The patient is suffering from a postrenal type of acute kidney injury. This type involves nephropathy obstruction, which is causing the patient urine flow restriction (Mehran, Dangas & Weisbrod, 2019). It is diagnosed following the symptoms and cause given by the patient and the lab result. For example, it is associated with other diseases such as congenital defects and other swelling symptoms in the lower extremities. These symptoms were the main factor that leads the CXR to diagnose the patient for this kind of kidney injury.

Scenario 13: Glomerular filtration rate (GFR)
The most important concept which the APRN should address when dealing with the student about the glomerular filtration rate is the function of each part of the component involved. This is because it will help stress how this rate is checked and how any disruption from normal can be detected (Bersie et al., 2020). The APRN should also stress on how the students can estimate the amount of blood passing at glomeruli at a given time. The normal GFR should be communication and all the problem or disorder which may be associated with GFR. By doing so, the students will understand how this rate is achieved and know the factor that can affect the normalcy.

Scenario 14: Autoregulation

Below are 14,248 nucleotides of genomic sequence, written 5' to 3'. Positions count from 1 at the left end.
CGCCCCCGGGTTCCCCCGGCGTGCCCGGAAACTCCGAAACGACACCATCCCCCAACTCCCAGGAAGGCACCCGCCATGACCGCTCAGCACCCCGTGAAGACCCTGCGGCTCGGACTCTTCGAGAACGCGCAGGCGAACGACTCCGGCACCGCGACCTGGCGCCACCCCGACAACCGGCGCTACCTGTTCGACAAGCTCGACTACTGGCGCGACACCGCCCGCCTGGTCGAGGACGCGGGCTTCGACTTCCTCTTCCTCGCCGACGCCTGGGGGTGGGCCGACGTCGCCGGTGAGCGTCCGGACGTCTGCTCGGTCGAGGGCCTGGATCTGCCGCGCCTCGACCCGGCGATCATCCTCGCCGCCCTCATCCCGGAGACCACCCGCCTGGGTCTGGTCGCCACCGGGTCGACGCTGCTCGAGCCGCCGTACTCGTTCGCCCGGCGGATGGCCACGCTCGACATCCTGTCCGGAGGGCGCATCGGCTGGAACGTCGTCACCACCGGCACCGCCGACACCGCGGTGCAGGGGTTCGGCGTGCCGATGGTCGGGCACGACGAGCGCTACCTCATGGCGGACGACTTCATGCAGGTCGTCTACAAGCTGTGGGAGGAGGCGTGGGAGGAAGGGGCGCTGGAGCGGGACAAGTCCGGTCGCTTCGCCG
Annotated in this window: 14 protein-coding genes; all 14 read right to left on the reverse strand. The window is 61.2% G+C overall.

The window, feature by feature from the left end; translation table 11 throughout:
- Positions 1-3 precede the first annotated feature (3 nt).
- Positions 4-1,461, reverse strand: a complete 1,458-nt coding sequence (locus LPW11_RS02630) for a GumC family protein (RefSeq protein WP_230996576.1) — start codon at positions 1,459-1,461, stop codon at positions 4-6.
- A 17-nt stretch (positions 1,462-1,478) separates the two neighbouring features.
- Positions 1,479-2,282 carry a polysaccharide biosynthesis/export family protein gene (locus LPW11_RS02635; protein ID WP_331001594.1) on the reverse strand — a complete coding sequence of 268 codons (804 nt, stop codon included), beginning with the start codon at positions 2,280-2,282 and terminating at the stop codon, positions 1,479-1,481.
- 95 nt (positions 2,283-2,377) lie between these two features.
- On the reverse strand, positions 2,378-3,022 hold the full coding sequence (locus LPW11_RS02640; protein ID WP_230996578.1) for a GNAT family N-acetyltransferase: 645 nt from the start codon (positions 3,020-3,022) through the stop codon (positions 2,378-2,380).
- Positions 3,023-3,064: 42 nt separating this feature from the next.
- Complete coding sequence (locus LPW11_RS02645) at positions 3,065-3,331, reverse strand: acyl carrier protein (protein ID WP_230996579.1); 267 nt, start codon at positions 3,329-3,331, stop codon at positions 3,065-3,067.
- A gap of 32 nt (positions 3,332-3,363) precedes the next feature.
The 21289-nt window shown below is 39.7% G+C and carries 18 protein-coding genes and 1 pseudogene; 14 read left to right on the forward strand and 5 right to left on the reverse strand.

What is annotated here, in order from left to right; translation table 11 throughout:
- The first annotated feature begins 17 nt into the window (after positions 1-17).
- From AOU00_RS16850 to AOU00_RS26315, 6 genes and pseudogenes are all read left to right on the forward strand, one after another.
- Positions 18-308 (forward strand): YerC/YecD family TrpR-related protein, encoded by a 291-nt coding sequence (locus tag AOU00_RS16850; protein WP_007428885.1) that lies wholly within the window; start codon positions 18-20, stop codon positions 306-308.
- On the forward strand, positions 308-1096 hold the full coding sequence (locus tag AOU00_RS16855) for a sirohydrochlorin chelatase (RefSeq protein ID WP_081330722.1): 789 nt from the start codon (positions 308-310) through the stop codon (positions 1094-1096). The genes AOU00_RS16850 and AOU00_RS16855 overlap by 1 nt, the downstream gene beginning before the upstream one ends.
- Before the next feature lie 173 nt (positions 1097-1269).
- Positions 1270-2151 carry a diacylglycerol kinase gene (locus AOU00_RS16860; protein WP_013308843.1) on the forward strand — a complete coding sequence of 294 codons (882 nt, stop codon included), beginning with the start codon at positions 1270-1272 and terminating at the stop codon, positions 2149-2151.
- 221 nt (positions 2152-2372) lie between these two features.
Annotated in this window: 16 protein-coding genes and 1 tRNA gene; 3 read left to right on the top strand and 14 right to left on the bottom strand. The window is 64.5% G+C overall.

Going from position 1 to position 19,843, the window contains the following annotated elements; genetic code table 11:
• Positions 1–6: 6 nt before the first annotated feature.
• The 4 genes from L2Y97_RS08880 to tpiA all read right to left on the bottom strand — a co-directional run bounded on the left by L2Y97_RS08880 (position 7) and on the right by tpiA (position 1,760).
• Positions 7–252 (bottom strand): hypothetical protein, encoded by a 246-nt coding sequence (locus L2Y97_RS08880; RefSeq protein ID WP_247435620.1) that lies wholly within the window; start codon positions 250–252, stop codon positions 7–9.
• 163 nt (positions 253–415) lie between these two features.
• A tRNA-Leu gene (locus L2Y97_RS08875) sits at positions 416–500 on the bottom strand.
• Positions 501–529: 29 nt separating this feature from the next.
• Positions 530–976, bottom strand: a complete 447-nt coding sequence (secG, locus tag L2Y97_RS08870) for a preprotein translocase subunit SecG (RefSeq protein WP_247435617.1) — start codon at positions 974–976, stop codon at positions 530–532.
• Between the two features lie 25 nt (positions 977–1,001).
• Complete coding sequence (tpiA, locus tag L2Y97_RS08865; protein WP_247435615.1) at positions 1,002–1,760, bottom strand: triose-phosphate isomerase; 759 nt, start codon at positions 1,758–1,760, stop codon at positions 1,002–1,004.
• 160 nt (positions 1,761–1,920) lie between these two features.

APRN should start by giving the student the overall meaning concept of autoregulation. Another concept would involve how the body can regulate local blood. The factors and hormones involved. The relationship between blood flow and blood flow regulation and how blood pressure can cater to body function (Wang, Ortega-Gutierrez & Peterson, 2018). The concept of how various blood pressures may make the blood run fast and how one can deal with to ensure blood flow in the body is stable and effective.

Scenario 15: Hormonal Regulation
The APRN should address how hormones regulations take place in the body. He should bring out the concept of how this process occurs and all the components required (Bersie et al., 2020). This will involve addressing both the negative and positive feedback mechanisms used by the body to achieve this regulation. In this concept, he will also mention how the thyroid system contributes to promoting hormone regulations. Organs that are responsible for producing these hormones should be covered in this concept.

Scenario 16: Pyelonephritis